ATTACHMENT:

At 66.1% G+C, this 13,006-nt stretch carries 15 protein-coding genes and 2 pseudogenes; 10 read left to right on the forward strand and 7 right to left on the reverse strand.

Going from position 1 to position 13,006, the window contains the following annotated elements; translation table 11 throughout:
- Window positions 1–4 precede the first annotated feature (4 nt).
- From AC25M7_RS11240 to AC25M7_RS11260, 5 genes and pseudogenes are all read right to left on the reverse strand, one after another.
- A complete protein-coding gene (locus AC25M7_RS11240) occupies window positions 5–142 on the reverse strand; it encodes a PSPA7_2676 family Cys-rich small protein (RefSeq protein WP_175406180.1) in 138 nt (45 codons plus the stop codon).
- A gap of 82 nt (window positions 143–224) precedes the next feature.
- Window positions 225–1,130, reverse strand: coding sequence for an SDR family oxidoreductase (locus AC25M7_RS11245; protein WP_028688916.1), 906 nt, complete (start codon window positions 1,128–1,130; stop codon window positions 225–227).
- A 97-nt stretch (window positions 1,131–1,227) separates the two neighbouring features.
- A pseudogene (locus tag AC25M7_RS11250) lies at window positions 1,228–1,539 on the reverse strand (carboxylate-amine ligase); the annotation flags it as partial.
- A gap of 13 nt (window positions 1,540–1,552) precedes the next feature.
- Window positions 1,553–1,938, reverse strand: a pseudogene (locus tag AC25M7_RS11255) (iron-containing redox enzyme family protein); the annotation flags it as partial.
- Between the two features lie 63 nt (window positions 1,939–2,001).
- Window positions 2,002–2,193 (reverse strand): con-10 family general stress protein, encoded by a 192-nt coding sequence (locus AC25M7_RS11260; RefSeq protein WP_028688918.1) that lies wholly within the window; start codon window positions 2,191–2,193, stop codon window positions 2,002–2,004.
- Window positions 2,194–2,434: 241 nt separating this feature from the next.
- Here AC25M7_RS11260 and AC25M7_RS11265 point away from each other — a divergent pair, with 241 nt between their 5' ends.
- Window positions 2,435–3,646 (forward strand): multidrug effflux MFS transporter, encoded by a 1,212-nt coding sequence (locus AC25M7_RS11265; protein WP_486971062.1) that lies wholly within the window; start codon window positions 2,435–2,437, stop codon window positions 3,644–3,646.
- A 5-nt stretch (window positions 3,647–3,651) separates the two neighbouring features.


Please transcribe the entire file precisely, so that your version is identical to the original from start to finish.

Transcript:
At 66.1% G+C, this 13,006-nt stretch carries 15 protein-coding genes and 2 pseudogenes; 10 read left to right on the forward strand and 7 right to left on the reverse strand.

Going from position 1 to position 13,006, the window contains the following annotated elements; translation table 11 throughout:
- Window positions 1–4 precede the first annotated feature (4 nt).
- From AC25M7_RS11240 to AC25M7_RS11260, 5 genes and pseudogenes are all read right to left on the reverse strand, one after another.
- A complete protein-coding gene (locus AC25M7_RS11240) occupies window positions 5–142 on the reverse strand; it encodes a PSPA7_2676 family Cys-rich small protein (RefSeq protein WP_175406180.1) in 138 nt (45 codons plus the stop codon).
- A gap of 82 nt (window positions 143–224) precedes the next feature.
- Window positions 225–1,130, reverse strand: coding sequence for an SDR family oxidoreductase (locus AC25M7_RS11245; protein WP_028688916.1), 906 nt, complete (start codon window positions 1,128–1,130; stop codon window positions 225–227).
- A 97-nt stretch (window positions 1,131–1,227) separates the two neighbouring features.
- A pseudogene (locus tag AC25M7_RS11250) lies at window positions 1,228–1,539 on the reverse strand (carboxylate-amine ligase); the annotation flags it as partial.
- A gap of 13 nt (window positions 1,540–1,552) precedes the next feature.
- Window positions 1,553–1,938, reverse strand: a pseudogene (locus tag AC25M7_RS11255) (iron-containing redox enzyme family protein); the annotation flags it as partial.
- Between the two features lie 63 nt (window positions 1,939–2,001).
- Window positions 2,002–2,193 (reverse strand): con-10 family general stress protein, encoded by a 192-nt coding sequence (locus AC25M7_RS11260; RefSeq protein WP_028688918.1) that lies wholly within the window; start codon window positions 2,191–2,193, stop codon window positions 2,002–2,004.
- Window positions 2,194–2,434: 241 nt separating this feature from the next.
- Here AC25M7_RS11260 and AC25M7_RS11265 point away from each other — a divergent pair, with 241 nt between their 5' ends.
- Window positions 2,435–3,646 (forward strand): multidrug effflux MFS transporter, encoded by a 1,212-nt coding sequence (locus AC25M7_RS11265; protein WP_486971062.1) that lies wholly within the window; start codon window positions 2,435–2,437, stop codon window positions 3,644–3,646.
- A 5-nt stretch (window positions 3,647–3,651) separates the two neighbouring features.